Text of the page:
Property Loss Coverage. A farm policy will provide coverage for the loss of farm assets due to a covered peril. Farm assets are typically divided into two categories within the policy: personal farm property (machinery, grain, livestock) and farm structures. In the event of damage or destruction of a farm asset due to a covered peril, the insurance company will pay at least some, but necessarily all, of the value of the covered asset to the farm operation.
Types Of Coverage
Basic Coverage. A policy that provides basic coverage is only going to cover the insured for named perils. If an event that is not named in the policy occurs, no coverage is provided. Common perils that are often included in basiccoverage are:
- Windstorm or Hail
- Aircraft or Vehicle Collision
- Riot or Civil Commotion
- Sinkhole Collapse
Each of these perils will also include exceptions to coverage. For example, the Vandalism coverage usually excludes any buildings that have been vacant for more than 30 days. Again, any perils that are not expressly provided for are not covered under a basic coverage policy.
Broad Coverage. Broad coverage is more expansive than basic coverage but is still limited to only the named perils. This type of coverage will include the perils identified in the basic coverage plus additional named perils. The additional perils covered by broad coverage often include the following:
- Burglary/Break-in damage
- Falling Objects (like tree limbs)
- Weight of Ice and Snow
- Freezing of Plumbing
- Accidental Water Damage
- Artificially Generated Electricity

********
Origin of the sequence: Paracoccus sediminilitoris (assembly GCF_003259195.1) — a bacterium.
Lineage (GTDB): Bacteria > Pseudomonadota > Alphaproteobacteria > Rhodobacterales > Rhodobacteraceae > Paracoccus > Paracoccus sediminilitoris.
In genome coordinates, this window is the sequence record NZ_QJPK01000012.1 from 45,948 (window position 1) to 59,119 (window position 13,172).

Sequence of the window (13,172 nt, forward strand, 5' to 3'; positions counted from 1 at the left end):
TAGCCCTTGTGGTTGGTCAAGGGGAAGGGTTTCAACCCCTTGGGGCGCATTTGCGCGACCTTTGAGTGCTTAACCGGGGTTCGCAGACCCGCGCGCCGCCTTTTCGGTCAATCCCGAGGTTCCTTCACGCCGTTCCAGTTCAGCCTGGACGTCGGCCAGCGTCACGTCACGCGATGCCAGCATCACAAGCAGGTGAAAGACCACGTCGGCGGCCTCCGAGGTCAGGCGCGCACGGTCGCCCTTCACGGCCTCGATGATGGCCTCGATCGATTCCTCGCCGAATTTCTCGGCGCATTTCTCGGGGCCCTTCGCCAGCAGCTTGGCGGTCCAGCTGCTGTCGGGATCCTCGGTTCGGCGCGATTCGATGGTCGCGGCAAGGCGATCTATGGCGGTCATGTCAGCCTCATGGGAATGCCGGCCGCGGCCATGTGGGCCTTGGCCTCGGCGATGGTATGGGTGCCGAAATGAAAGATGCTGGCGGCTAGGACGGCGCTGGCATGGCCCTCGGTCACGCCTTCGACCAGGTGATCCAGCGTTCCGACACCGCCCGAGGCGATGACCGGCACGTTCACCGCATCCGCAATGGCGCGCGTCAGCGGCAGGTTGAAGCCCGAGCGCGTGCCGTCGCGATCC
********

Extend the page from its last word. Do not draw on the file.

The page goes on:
- Accidental Tearing Apart
- Loading/Unloading Accidents
Like basic coverage, the broad coverage perils often include exceptions. An example of a broad coverage exception is freezing of plumbing may not be covered in a building which does not maintain heat.
Special Coverage. Special coverage is the most comprehensive coverage available. Unlike basic and broad coverage, special coverage includes everything except the identified exceptions. Instead of identifying the perils covered, special coverage applies coverage to everything except what is specifically identified as an exception. Special coverage provides more comprehensive coverage because everything is included unless excepted. Remember, basic and broad coverage only applies to those perils expressly identified.
Special coverage may include many exceptions. For example, special coverage will likely include an exception for vandalism in buildings that have been vacant for 30 days. It is important to know what exceptions are included with special coverage.
Incorporation of Basic, Broad, and Special Coverage in The Insurance Policy
A policy may include one or more of the different types of coverages. For example, a policy may include specialcoverage on all farm machinery but broad coverage on all other personal property. It is important to know what assets are covered under which type of coverage. Special coverage is best for the most comprehensive coverage, but specialcoverage is also more expensive than basic and broad coverage. Weighing the additional cost of special coverage versus the benefit of comprehensive coverage provided is an important analysis to be done for each insurance policy.
In Part #2, we will discuss obtaining, managing and maintaining a farm insurance policy.